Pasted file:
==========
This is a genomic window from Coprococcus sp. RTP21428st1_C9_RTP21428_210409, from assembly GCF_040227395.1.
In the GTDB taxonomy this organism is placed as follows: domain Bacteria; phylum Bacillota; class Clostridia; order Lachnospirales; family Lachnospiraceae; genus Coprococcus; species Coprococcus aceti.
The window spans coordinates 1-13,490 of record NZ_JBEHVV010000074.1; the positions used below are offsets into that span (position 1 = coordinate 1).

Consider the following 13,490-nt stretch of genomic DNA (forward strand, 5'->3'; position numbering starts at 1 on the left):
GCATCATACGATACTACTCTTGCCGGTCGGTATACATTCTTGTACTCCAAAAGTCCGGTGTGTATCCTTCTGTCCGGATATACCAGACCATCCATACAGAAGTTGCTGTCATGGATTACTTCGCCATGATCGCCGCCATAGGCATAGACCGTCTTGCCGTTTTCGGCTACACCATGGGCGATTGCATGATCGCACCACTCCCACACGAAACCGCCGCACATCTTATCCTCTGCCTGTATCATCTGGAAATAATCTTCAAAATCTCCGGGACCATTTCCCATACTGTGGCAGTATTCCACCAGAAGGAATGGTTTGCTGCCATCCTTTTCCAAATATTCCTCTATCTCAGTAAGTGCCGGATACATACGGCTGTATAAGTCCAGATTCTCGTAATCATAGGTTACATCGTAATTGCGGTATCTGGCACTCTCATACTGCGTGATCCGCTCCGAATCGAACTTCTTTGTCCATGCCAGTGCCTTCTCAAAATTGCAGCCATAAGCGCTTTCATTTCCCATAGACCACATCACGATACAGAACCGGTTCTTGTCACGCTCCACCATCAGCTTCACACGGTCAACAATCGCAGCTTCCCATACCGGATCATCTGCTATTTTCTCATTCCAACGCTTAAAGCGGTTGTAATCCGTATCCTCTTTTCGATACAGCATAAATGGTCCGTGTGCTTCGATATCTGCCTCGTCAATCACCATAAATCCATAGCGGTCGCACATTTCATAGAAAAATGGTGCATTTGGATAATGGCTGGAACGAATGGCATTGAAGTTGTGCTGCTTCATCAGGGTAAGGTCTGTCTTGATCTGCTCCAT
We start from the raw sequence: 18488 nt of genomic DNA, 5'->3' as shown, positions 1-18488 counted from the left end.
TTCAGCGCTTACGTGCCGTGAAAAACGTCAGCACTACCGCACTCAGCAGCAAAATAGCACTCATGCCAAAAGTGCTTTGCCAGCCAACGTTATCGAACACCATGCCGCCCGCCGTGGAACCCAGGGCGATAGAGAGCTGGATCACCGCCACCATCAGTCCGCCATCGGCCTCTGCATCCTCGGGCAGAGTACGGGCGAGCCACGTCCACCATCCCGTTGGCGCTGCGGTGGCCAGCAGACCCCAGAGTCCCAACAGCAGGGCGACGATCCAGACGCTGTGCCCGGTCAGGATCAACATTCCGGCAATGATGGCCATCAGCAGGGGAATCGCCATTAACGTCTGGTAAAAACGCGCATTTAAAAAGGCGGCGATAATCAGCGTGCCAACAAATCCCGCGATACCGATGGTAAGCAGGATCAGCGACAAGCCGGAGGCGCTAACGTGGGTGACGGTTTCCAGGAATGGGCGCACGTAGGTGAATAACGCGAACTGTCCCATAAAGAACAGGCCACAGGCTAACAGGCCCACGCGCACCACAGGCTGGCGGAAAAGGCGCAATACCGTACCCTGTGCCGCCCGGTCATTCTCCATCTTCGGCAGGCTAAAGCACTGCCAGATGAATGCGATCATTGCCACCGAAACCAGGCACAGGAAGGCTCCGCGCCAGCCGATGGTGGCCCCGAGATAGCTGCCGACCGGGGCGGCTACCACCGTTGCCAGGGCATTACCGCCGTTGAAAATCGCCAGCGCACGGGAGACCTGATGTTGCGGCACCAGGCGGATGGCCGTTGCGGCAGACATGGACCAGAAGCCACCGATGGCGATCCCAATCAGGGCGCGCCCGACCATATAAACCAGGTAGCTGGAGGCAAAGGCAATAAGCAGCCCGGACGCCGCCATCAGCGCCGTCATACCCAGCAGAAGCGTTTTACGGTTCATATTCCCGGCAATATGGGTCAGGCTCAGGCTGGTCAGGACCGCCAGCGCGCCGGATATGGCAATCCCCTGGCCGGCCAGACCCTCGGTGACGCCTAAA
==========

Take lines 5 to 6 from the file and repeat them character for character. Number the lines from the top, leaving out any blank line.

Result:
GCATCATACGATACTACTCTTGCCGGTCGGTATACATTCTTGTACTCCAAAAGTCCGGTGTGTATCCTTCTGTCCGGATATACCAGACCATCCATACAGAAGTTGCTGTCATGGATTACTTCGCCATGATCGCCGCCATAGGCATAGACCGTCTTGCCGTTTTCGGCTACACCATGGGCGATTGCATGATCGCACCACTCCCACACGAAACCGCCGCACATCTTATCCTCTGCCTGTATCATCTGGAAATAATCTTCAAAATCTCCGGGACCATTTCCCATACTGTGGCAGTATTCCACCAGAAGGAATGGTTTGCTGCCATCCTTTTCCAAATATTCCTCTATCTCAGTAAGTGCCGGATACATACGGCTGTATAAGTCCAGATTCTCGTAATCATAGGTTACATCGTAATTGCGGTATCTGGCACTCTCATACTGCGTGATCCGCTCCGAATCGAACTTCTTTGTCCATGCCAGTGCCTTCTCAAAATTGCAGCCATAAGCGCTTTCATTTCCCATAGACCACATCACGATACAGAACCGGTTCTTGTCACGCTCCACCATCAGCTTCACACGGTCAACAATCGCAGCTTCCCATACCGGATCATCTGCTATTTTCTCATTCCAACGCTTAAAGCGGTTGTAATCCGTATCCTCTTTTCGATACAGCATAAATGGTCCGTGTGCTTCGATATCTGCCTCGTCAATCACCATAAATCCATAGCGGTCGCACATTTCATAGAAAAATGGTGCATTTGGATAATGGCTGGAACGAATGGCATTGAAGTTGTGCTGCTTCATCAGGGTAAGGTCTGTCTTGATCTGCTCCAT
We start from the raw sequence: 18488 nt of genomic DNA, 5'->3' as shown, positions 1-18488 counted from the left end.